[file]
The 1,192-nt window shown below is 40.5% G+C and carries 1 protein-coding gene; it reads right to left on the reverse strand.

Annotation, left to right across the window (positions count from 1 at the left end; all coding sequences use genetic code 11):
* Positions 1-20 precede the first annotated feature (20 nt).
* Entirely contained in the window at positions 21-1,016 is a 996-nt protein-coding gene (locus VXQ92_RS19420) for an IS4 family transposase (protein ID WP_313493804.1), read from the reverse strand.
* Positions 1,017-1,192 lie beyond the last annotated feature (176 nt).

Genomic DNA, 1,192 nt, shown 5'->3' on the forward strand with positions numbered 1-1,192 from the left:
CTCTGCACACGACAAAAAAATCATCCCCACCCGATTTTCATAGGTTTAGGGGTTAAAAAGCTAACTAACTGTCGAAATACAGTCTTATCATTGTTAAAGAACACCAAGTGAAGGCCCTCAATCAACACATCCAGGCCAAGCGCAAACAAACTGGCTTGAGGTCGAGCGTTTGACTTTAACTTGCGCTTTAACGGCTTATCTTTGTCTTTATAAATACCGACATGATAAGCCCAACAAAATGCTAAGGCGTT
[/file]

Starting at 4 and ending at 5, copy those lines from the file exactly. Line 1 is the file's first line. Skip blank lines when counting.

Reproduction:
* Entirely contained in the window at positions 21-1,016 is a 996-nt protein-coding gene (locus VXQ92_RS19420) for an IS4 family transposase (protein ID WP_313493804.1), read from the reverse strand.
* Positions 1,017-1,192 lie beyond the last annotated feature (176 nt).